Nearly all US students who go online use social networking technologies such as chatting, text messaging and blogging and visit Web sites such as Facebook and MySpace, according to the National School Boards Association’s "Creating & Connecting: Research and Guidelines on Online Social and Educational Networking" report conducted by Grunwald Associates.

About 60% of students who use the Internet said they discussed education-related topics such as college or college planning. Half said they talked specifically about schoolwork.

"Our study showed that 96% of school districts say that at least some of their teachers assign homework requiring Internet use," Peter Grunwald of Grunwald Associates said in a statement.

Almost half of the students said they had uploaded pictures they made or photos they took. More than one-fifth said they had uploaded a video they created.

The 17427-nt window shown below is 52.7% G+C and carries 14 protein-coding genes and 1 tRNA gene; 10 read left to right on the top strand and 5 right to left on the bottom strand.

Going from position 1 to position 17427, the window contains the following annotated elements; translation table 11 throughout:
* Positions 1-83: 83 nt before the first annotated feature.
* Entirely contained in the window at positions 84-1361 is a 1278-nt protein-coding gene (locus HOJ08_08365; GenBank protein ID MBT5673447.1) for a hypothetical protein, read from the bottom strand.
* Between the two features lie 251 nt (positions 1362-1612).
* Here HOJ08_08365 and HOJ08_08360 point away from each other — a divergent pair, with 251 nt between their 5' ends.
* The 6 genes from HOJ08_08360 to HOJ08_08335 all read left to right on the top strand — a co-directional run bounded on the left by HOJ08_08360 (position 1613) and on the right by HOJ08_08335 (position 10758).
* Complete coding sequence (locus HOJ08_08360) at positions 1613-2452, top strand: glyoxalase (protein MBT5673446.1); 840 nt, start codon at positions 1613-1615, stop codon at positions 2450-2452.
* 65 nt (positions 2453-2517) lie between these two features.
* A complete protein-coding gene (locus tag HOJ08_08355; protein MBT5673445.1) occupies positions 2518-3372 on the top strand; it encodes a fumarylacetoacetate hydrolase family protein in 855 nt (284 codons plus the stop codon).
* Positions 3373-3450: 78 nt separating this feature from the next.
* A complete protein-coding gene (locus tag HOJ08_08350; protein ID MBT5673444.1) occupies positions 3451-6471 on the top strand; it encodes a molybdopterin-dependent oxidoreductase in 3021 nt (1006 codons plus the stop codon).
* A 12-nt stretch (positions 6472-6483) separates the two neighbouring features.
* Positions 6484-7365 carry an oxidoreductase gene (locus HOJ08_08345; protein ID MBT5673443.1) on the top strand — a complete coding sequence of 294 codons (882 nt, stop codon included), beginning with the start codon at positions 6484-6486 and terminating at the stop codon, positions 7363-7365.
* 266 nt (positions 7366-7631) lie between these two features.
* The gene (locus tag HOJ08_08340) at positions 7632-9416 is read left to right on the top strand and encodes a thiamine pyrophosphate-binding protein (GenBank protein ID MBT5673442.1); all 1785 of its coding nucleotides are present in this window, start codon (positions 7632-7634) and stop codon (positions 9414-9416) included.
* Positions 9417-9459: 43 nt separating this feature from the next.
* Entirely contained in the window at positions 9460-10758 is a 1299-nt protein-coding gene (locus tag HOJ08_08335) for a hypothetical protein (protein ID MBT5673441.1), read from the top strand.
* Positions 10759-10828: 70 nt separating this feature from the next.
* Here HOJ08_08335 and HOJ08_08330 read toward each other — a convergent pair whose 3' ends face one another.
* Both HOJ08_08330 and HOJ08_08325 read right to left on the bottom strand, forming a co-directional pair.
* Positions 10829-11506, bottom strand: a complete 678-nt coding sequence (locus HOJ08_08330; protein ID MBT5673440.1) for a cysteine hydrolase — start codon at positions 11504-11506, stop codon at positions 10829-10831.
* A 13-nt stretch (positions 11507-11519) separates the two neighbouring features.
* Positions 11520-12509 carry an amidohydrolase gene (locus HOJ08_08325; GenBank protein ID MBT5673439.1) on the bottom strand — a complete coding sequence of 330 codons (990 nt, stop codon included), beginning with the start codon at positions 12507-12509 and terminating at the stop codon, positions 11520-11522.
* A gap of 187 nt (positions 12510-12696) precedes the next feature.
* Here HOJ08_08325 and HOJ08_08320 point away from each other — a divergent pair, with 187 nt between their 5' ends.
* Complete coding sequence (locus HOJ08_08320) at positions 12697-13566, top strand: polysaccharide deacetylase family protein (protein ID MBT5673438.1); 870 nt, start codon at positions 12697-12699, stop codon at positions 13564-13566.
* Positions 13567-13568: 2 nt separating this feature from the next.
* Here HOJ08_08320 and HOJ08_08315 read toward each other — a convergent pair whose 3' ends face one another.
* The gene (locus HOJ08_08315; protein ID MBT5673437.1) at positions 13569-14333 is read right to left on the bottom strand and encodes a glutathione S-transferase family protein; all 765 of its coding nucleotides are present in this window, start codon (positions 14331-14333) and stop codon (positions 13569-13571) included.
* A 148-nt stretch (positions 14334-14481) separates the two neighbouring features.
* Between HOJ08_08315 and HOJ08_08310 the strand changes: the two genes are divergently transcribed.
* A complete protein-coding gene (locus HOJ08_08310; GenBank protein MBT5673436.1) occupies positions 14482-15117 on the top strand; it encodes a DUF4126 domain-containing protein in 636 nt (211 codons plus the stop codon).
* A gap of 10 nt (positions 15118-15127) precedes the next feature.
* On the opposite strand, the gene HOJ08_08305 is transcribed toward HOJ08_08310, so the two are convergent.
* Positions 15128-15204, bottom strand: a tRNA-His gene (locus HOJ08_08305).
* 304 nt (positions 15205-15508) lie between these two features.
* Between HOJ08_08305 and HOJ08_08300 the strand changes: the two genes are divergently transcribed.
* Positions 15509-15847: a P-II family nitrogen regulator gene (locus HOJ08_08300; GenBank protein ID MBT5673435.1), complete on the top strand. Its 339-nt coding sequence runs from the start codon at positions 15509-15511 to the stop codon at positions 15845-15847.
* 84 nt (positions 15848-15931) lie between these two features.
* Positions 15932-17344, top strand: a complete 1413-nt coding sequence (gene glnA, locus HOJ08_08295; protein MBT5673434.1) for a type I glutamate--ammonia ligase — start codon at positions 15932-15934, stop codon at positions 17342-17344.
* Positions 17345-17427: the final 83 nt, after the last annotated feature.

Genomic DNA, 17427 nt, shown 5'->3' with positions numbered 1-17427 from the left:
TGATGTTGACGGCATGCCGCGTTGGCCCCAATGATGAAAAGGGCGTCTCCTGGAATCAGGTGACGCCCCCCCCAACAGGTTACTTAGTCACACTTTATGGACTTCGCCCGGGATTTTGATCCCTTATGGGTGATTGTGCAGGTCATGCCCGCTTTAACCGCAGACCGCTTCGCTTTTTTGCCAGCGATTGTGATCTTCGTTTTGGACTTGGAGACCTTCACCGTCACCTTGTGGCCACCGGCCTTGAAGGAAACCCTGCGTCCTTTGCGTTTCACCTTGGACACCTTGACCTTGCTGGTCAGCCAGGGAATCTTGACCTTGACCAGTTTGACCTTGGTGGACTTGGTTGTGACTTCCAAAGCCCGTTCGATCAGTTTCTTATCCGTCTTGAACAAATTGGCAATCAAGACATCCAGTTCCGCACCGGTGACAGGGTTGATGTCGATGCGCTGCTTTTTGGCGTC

Social networking teens spent an average of nine hours a week on those activities, compared with 10 hours a week watching television.

"Creating & Connecting: Research and Guidelines on Online Social and Educational Networking" was based on three surveys: an online survey of nearly 1,300 young people, age 9 to 17, an online survey of more than 1,000 parents and telephone interviews with 250 school district leaders who make decisions on Internet policy.

The study was sponsored by Microsoft, News Corp. and Verizon

Via eMarketer

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